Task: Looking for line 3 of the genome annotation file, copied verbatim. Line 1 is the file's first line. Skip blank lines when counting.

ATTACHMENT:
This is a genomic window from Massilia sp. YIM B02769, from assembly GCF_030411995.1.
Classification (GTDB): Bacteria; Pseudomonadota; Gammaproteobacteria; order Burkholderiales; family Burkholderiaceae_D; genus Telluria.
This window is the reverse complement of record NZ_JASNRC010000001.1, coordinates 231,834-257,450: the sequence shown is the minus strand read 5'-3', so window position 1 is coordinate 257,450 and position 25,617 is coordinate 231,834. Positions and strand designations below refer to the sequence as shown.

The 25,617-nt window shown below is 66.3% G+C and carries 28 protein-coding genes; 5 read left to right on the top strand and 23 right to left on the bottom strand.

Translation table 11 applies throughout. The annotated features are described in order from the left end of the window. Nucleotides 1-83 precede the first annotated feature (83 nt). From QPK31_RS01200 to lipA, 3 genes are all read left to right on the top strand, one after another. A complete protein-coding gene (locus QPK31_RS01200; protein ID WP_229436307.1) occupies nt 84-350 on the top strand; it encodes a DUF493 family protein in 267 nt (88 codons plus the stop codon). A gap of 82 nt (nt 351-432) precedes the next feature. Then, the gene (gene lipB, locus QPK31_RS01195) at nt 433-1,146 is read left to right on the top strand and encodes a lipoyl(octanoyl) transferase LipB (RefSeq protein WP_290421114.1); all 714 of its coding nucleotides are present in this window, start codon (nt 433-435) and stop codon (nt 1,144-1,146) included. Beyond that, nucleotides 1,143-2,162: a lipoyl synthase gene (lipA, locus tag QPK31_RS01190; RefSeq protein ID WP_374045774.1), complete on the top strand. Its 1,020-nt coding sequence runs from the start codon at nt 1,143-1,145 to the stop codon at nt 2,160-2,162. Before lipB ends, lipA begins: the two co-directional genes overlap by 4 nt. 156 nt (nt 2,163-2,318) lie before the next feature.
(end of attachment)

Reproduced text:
This window is the reverse complement of record NZ_JASNRC010000001.1, coordinates 231,834-257,450: the sequence shown is the minus strand read 5'-3', so window position 1 is coordinate 257,450 and position 25,617 is coordinate 231,834. Positions and strand designations below refer to the sequence as shown.